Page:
Media coverage of the case led to more women coming forward to state that Hall had also sexually abused them. On 22 January 2013, he was charged with raping a 22-year-old woman in 1976 and indecently assaulting 10 more girls, then aged from 9 to 17 years old, between 1967 and 1986. Speaking to reporters after an appearance at Preston Magistrates Court on 7 February 2013, Hall again denied any wrongdoing, calling the charges "pernicious, callous, cruel and, above all, spurious".
At a pre-trial hearing at Preston Crown Court on 16 April 2013, Hall pleaded guilty to 14 charges of indecent assault involving 13 girls aged between 9 and 17 years old. He was released on bail pending sentencing on 17 June. Reporting restrictions prevented the media from making the news public until 2 May 2013, when the Crown Prosecution Service elected not to pursue the rape charge or three other indecent assault charges relating to the same complainant, who had decided not to give evidence. Hall made a statement through his barrister, issuing an "unreserved apology" to his victims.
When the news of Hall's guilty plea became public, the BBC immediately terminated his contract and stated: "The BBC is appalled by the disgraceful actions of Stuart Hall and we would like to express our sympathy to his victims." Lord Patten, chairman of the BBC Trust, initially announced that Dame Janet Smith would extend her inquiry into the Jimmy Savile sex abuse scandal to include Hall's sex offences. The BBC subsequently decided to launch a separate inquiry headed by a different individual.
Land Registry records revealed that on 22 February 2013, Hall transferred his home, which he and his wife Hazel had owned jointly since 1981, into his wife's sole name. Although he claimed that he was getting his financial affairs in order because of a heart condition that left him at risk of sudden death, lawyers acting for his victims said they would seek a court order to nullify the transfer of the property, worth an estimated £1.2 million, on the basis that he had relinquished ownership to avoid compensation claims.
At Preston Crown Court on 17 June 2013, Judge Anthony Russell QC sentenced Hall to 15 months in prison. Later the same day, the attorney general's office announced that it had received complaints that the sentence was "unduly lenient." Shadow attorney general, Labour Party MP Emily Thornberry, stated that she believed Hall deserved a longer sentence given the age of his victims and the fact that he had publicly denied the offences at first. The attorney general subsequently referred the sentence to the Court of Appeal for review. On 26 July 2013, Hall's sentence was increased to 30 months.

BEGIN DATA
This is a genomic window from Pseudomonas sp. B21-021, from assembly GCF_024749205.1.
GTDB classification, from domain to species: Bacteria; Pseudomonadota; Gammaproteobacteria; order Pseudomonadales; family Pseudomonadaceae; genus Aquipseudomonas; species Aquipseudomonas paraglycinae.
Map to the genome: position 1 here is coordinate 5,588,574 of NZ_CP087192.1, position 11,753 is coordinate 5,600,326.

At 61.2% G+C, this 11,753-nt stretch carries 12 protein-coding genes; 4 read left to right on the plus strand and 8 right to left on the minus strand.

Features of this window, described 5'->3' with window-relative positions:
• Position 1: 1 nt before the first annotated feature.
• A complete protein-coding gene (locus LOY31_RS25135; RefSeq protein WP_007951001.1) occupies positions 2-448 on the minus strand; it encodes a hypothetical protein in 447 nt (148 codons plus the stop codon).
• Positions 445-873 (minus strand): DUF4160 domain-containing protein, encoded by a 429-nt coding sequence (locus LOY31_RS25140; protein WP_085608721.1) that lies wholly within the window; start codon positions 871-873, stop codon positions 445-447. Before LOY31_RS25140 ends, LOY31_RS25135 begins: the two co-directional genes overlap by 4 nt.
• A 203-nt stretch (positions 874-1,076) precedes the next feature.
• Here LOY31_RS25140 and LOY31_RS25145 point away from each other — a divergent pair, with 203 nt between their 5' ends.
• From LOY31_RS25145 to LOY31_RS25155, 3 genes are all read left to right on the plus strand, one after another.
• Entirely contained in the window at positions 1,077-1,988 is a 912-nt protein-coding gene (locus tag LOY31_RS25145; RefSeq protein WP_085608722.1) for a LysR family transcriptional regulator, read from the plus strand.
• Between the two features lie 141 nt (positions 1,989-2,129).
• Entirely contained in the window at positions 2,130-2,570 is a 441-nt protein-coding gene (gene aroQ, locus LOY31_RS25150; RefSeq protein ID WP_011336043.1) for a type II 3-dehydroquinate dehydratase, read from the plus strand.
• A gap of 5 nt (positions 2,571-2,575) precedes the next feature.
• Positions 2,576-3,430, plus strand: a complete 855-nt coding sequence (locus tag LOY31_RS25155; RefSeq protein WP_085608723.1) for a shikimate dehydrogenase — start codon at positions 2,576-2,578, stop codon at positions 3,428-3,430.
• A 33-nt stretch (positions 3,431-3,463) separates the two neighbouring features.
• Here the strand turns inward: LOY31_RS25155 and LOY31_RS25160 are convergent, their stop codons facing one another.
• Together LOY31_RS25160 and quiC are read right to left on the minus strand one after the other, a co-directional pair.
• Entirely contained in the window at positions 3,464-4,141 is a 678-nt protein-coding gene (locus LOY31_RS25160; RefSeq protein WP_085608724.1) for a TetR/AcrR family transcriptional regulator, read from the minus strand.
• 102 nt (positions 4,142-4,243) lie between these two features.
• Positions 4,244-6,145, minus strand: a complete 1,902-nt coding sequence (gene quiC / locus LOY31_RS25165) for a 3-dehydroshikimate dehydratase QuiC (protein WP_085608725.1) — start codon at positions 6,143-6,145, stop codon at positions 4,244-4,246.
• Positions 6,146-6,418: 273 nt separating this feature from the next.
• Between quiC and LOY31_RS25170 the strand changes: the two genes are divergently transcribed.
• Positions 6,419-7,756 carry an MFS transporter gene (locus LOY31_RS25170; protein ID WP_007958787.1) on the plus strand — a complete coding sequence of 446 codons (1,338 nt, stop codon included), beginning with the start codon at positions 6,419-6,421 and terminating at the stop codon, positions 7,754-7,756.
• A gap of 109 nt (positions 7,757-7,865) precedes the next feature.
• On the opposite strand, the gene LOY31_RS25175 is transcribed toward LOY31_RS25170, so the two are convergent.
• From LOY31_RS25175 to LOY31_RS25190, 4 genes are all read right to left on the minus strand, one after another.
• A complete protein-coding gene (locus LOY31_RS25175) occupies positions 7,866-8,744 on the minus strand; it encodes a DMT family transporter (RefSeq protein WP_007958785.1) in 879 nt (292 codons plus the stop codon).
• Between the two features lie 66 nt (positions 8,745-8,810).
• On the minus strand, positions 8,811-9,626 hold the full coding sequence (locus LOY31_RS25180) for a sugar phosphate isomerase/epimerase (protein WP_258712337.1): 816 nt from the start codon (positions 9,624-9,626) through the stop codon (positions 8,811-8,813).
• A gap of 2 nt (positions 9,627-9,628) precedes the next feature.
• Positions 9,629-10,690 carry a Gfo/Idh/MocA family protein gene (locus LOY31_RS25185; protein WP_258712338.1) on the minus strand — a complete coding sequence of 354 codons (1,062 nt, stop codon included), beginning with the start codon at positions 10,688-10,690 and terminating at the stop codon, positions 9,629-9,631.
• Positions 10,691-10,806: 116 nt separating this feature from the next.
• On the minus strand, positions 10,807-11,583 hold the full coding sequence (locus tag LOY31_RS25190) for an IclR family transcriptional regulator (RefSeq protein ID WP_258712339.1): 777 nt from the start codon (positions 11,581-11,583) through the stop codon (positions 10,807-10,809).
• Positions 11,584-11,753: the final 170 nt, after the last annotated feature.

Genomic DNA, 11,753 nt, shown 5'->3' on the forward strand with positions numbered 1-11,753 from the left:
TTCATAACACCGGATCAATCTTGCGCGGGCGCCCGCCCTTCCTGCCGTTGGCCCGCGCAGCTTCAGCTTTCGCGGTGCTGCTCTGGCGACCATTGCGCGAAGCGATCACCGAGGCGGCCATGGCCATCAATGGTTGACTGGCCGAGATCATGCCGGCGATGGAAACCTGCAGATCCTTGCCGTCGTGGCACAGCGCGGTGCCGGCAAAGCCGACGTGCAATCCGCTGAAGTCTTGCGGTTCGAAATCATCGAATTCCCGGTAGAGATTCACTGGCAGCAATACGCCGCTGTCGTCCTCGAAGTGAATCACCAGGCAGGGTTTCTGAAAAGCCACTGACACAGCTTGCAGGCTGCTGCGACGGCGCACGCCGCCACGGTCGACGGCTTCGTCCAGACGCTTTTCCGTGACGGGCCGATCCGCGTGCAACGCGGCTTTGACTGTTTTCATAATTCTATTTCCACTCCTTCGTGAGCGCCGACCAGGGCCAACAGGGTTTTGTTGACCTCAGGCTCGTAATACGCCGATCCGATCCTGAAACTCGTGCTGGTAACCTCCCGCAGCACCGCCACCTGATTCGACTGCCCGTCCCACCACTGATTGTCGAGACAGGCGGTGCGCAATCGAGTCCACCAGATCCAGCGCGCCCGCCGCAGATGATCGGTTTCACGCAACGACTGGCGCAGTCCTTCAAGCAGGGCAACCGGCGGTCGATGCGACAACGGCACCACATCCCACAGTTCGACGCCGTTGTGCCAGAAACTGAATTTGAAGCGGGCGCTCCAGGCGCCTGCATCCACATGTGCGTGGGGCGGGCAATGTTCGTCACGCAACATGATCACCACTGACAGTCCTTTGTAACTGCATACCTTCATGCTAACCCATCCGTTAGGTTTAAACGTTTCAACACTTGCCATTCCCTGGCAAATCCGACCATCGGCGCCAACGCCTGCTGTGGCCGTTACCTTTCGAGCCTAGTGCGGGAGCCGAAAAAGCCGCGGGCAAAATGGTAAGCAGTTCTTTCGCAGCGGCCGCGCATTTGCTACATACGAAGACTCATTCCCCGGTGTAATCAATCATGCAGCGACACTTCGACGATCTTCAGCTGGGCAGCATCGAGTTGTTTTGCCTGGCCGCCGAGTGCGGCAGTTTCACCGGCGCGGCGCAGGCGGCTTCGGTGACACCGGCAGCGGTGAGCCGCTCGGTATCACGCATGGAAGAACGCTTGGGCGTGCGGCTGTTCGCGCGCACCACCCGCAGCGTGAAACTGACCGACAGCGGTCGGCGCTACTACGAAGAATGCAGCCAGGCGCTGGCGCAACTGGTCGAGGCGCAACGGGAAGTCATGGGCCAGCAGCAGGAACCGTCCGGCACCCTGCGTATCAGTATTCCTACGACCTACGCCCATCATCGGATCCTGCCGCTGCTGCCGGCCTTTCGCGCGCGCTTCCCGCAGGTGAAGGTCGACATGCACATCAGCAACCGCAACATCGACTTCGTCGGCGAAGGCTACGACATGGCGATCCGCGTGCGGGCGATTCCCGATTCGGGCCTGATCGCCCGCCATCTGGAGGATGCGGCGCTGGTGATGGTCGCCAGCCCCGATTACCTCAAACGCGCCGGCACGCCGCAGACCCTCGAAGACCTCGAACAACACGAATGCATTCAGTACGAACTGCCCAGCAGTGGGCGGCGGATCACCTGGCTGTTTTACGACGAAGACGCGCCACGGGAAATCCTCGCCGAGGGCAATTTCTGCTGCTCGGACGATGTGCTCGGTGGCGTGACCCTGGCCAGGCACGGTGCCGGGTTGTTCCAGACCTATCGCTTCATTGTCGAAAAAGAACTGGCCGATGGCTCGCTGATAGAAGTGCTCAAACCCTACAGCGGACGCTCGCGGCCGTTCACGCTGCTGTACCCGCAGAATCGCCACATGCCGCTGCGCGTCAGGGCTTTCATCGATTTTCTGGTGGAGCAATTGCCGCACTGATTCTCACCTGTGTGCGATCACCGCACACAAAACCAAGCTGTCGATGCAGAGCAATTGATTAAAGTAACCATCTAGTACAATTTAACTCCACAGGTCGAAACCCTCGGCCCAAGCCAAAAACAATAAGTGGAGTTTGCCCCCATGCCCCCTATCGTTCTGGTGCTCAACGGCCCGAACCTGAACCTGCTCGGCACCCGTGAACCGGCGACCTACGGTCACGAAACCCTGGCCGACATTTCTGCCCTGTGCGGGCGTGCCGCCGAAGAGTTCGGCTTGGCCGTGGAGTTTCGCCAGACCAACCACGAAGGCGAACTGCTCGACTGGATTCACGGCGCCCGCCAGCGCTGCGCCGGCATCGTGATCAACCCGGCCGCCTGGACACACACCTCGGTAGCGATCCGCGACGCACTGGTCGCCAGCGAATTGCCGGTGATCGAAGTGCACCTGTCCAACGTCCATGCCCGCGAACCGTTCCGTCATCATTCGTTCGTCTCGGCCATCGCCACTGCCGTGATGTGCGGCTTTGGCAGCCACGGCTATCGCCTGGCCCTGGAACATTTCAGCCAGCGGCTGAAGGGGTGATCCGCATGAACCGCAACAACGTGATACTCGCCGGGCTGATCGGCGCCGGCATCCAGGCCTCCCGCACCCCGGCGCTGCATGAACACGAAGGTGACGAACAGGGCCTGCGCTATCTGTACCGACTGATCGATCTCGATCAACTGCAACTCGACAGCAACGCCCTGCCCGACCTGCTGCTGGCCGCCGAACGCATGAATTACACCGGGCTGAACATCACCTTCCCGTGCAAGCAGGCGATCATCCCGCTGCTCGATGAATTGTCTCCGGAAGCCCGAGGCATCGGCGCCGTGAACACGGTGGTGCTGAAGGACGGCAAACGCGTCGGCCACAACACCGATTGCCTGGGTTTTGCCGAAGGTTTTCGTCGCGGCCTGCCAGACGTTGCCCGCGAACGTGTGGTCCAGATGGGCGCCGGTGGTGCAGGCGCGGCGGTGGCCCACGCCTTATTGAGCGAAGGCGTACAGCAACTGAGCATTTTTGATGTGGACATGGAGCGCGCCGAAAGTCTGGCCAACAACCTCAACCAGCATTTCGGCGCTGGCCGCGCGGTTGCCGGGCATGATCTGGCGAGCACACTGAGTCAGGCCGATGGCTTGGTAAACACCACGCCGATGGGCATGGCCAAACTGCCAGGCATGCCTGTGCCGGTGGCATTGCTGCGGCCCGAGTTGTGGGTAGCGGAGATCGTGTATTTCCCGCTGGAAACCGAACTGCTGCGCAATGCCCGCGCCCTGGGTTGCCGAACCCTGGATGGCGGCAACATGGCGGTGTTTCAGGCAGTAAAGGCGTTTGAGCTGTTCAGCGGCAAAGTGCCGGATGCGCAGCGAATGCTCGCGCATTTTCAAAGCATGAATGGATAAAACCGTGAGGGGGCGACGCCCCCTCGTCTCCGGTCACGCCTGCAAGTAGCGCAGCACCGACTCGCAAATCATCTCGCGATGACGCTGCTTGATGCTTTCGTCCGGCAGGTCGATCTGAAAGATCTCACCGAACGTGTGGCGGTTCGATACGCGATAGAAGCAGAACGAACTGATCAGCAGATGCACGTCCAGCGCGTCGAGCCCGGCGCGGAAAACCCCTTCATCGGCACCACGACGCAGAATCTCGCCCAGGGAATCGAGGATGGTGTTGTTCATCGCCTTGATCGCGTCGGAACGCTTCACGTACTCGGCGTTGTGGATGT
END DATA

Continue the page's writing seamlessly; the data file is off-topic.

In a later ruling on the case of Max Clifford, the appeal court compared Clifford's case with Hall's; Clifford had clowned and claimed innocence, but did not directly impugn his victims. In contrast Hall had publicly denounced his victims and accused one of seeking “instant notoriety”. A lawyer commented on the Clifford appeal court ruling "Nothing Clifford did resembled the disastrous approach taken by Stuart Hall who, prior to pleading guilty to abusing them as girls, denounced his accusers as gold-diggers and liars." Clifford's actions were deemed merely to show no remorse, and not to justify an increased penalty on appeal, although ruling out a reduction in sentence due to mitigating factors; in contrast Hall's sentence was actually increased on appeal.
In July 2013, the media reported that 17 women were preparing to launch civil claims against Hall and the BBC, on whose premises a number of sexual assaults had allegedly taken place. Lawyers for the women confirmed that several of the claims related to alleged offences that were not part of Hall's criminal prosecution.
On 15 July 2013, Lancashire Police confirmed that five new allegations of rape and sexual assault had been made against Hall, including the alleged rape of a 12-year-old girl. These investigations resulted in a further 16 charges of rape and indecent assault being laid against Hall in October 2013. On 6 November 2013 he appeared in court in relation to these charges, but did not make any plea. He made a further appearance in court on 29 November; at a preliminary court hearing on 28 February 2014, he pleaded not guilty to raping two young girls. He went on trial at Preston Crown Court on 6 May 2014, where he admitted indecently assaulting a girl under 16 but denied 20 further charges. On 16 May 2014, Hall was found not guilty of 15 charges of rape and four counts of indecent assault but was found guilty on one count of indecent assault. Hall was sentenced to an additional two years and six months in jail on 23 May.
Hall married Hazel on 1 March 1958 and lived in Wilmslow, Cheshire, until his imprisonment in 2013. The couple's first son, Nicholas, died shortly after birth because of a heart defect. They went on to have a daughter, Francesca, and another son, Daniel. They now have four grandchildren. Hall owns an extensive collection of clocks, including one that belonged to Napoleon. It was reported in February 2014 that Hall's wife was filing for divorce before his trial in May 2014 where he was accused, but eventually acquitted, of raping two teenage girls.
Hall was appointed as Officer of the Order of the British Empire (OBE) in the 2012 New Year Honours for services to broadcasting and charity, but the honour was formally annulled by the Queen in October 2013, due to his conviction for sex offences.
The player I fell in love with and who inspired me to coin the phrase "the beautiful game" was Peter Doherty, an inside forward, my first hero.